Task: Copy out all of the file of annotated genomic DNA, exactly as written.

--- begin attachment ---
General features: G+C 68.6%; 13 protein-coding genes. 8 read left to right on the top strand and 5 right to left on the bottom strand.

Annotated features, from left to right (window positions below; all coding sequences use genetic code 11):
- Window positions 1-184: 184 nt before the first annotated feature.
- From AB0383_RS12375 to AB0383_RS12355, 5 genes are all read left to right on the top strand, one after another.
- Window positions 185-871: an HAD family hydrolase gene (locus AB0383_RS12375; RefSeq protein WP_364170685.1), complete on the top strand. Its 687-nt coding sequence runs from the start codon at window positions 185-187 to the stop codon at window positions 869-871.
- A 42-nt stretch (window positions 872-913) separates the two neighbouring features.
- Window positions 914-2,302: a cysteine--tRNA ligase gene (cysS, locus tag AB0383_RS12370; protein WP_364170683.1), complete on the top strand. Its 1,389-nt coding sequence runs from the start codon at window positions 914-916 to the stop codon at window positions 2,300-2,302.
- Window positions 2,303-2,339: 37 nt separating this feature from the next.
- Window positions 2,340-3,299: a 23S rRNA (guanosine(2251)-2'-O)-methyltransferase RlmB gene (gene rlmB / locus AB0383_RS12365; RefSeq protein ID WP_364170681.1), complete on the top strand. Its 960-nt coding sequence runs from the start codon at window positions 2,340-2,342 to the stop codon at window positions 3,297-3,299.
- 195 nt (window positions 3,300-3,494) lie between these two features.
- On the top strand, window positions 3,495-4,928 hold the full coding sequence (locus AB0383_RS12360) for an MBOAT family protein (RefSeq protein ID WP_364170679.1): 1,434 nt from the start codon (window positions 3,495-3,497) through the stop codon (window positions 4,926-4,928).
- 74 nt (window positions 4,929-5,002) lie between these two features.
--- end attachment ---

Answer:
General features: G+C 68.6%; 13 protein-coding genes. 8 read left to right on the top strand and 5 right to left on the bottom strand.

Annotated features, from left to right (window positions below; all coding sequences use genetic code 11):
- Window positions 1-184: 184 nt before the first annotated feature.
- From AB0383_RS12375 to AB0383_RS12355, 5 genes are all read left to right on the top strand, one after another.
- Window positions 185-871: an HAD family hydrolase gene (locus AB0383_RS12375; RefSeq protein WP_364170685.1), complete on the top strand. Its 687-nt coding sequence runs from the start codon at window positions 185-187 to the stop codon at window positions 869-871.
- A 42-nt stretch (window positions 872-913) separates the two neighbouring features.
- Window positions 914-2,302: a cysteine--tRNA ligase gene (cysS, locus tag AB0383_RS12370; protein WP_364170683.1), complete on the top strand. Its 1,389-nt coding sequence runs from the start codon at window positions 914-916 to the stop codon at window positions 2,300-2,302.
- Window positions 2,303-2,339: 37 nt separating this feature from the next.
- Window positions 2,340-3,299: a 23S rRNA (guanosine(2251)-2'-O)-methyltransferase RlmB gene (gene rlmB / locus AB0383_RS12365; RefSeq protein ID WP_364170681.1), complete on the top strand. Its 960-nt coding sequence runs from the start codon at window positions 2,340-2,342 to the stop codon at window positions 3,297-3,299.
- 195 nt (window positions 3,300-3,494) lie between these two features.
- On the top strand, window positions 3,495-4,928 hold the full coding sequence (locus AB0383_RS12360) for an MBOAT family protein (RefSeq protein ID WP_364170679.1): 1,434 nt from the start codon (window positions 3,495-3,497) through the stop codon (window positions 4,926-4,928).
- 74 nt (window positions 4,929-5,002) lie between these two features.